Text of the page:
The death of horror legend George A. Romero was very much on the minds of the producers of AMC’s “Fear the Walking Dead” during the show’s Hall H panel Friday morning — especially effects artist and series executive producer Greg Nicotero, who worked with Romero on 1985’s “Dawn of the Dead.”
“I’d probably be taking out real kidneys instead of fake kidneys,” Nicotero said about meeting Romero, who gave him his big break on the zombie film. Nicotero explained that he originally studied to become a doctor before finding his calling as a makeup effects artist.
Nicotero said that the success of shows like “Fear the Walking Dead” and “The Walking Dead” stands as a tribute to Romero’s lasting impact. “[It’s wonderful] that something he developed and thought of that still goes so strong. It is such a nice tribute.”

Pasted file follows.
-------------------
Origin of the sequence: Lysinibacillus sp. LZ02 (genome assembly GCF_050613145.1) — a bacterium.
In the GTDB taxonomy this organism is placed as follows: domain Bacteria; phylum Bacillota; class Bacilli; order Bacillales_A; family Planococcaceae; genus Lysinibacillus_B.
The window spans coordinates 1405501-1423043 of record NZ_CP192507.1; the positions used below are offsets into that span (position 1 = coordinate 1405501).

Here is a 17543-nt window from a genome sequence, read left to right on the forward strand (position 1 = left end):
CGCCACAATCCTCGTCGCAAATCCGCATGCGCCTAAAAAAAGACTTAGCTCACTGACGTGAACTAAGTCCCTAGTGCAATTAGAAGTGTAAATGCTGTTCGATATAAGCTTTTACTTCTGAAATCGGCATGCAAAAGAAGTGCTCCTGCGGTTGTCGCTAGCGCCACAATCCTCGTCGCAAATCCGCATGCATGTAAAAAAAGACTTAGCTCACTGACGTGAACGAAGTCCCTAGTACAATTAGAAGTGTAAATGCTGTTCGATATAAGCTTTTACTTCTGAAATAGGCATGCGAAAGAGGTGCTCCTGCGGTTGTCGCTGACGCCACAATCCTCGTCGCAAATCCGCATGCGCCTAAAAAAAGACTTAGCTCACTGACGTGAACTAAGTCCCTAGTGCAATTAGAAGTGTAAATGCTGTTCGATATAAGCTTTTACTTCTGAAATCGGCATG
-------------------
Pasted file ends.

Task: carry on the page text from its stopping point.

“He really broke down the boundaries in the late ’60s. When… ‘Living Dead’ came out, he had social commentary,” Nicotero said, noting that it was uncommon in horror of the era. “We’re doing the same thing.”
Nicotero also expressed gratitude for the impact Romero had on the craft of makeup effects: “[Tom] Savini and George really opened the door for hundreds of makeup artists,” he said.
Nicotero ended his tribute with a story from the production of Romero’s “Land of the Dead,” on which Nicotero served as special makeup effects supervisor. One actress’ performance was so frenzied, at one point her arm went up in the air as she flailed around, blocking the special effects in the shot. Nicotero was frustrated by what he saw as an error. But Romero was delighted.
“He told me ‘You know what? That was real. I love the imperfections.’ He said those imperfections make things real,” Nicotero continued.
“I learned [that] you embrace everything unexpected.”